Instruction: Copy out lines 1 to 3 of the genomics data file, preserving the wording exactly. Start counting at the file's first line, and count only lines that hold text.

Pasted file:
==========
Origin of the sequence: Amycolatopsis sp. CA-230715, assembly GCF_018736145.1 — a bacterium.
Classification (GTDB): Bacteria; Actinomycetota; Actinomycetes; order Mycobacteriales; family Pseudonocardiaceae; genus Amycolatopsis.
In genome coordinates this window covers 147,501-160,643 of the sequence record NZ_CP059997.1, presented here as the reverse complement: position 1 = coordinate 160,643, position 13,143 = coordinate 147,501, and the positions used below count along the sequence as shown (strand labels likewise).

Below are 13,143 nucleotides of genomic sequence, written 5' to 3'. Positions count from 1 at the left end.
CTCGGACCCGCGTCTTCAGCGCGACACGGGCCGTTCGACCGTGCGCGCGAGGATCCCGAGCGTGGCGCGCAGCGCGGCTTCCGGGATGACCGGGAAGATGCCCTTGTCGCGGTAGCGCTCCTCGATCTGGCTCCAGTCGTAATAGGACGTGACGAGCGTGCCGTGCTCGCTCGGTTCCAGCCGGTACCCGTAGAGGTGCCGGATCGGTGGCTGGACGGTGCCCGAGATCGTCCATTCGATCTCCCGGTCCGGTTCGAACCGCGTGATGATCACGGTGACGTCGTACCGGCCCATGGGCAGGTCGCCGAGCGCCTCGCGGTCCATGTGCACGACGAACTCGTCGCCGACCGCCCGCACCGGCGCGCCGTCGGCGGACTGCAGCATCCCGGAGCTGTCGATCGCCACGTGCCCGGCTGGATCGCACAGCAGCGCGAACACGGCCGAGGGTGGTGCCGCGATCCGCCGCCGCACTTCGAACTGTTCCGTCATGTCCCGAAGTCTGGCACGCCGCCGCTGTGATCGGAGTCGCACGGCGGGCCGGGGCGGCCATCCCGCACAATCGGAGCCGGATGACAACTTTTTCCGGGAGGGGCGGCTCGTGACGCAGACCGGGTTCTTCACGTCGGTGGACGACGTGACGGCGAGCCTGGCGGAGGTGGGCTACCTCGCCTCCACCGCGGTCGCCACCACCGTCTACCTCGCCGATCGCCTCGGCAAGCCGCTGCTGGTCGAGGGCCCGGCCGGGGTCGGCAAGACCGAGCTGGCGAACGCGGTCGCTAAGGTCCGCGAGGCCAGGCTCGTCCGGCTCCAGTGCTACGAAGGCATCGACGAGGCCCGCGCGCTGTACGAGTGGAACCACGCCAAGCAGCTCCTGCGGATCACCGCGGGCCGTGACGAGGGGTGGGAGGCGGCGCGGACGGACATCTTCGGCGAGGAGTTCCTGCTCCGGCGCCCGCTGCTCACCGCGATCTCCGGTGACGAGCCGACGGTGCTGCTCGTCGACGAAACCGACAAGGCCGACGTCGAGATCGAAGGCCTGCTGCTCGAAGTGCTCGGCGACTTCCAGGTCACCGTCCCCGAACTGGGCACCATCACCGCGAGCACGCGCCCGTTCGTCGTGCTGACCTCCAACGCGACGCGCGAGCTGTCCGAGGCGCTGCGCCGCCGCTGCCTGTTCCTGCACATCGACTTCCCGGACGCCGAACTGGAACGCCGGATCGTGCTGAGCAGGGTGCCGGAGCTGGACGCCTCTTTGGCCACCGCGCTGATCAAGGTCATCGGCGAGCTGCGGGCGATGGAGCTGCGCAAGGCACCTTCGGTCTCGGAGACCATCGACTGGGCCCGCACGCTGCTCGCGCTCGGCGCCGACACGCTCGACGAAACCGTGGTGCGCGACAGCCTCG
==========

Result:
Origin of the sequence: Amycolatopsis sp. CA-230715, assembly GCF_018736145.1 — a bacterium.
Classification (GTDB): Bacteria; Actinomycetota; Actinomycetes; order Mycobacteriales; family Pseudonocardiaceae; genus Amycolatopsis.
In genome coordinates this window covers 147,501-160,643 of the sequence record NZ_CP059997.1, presented here as the reverse complement: position 1 = coordinate 160,643, position 13,143 = coordinate 147,501, and the positions used below count along the sequence as shown (strand labels likewise).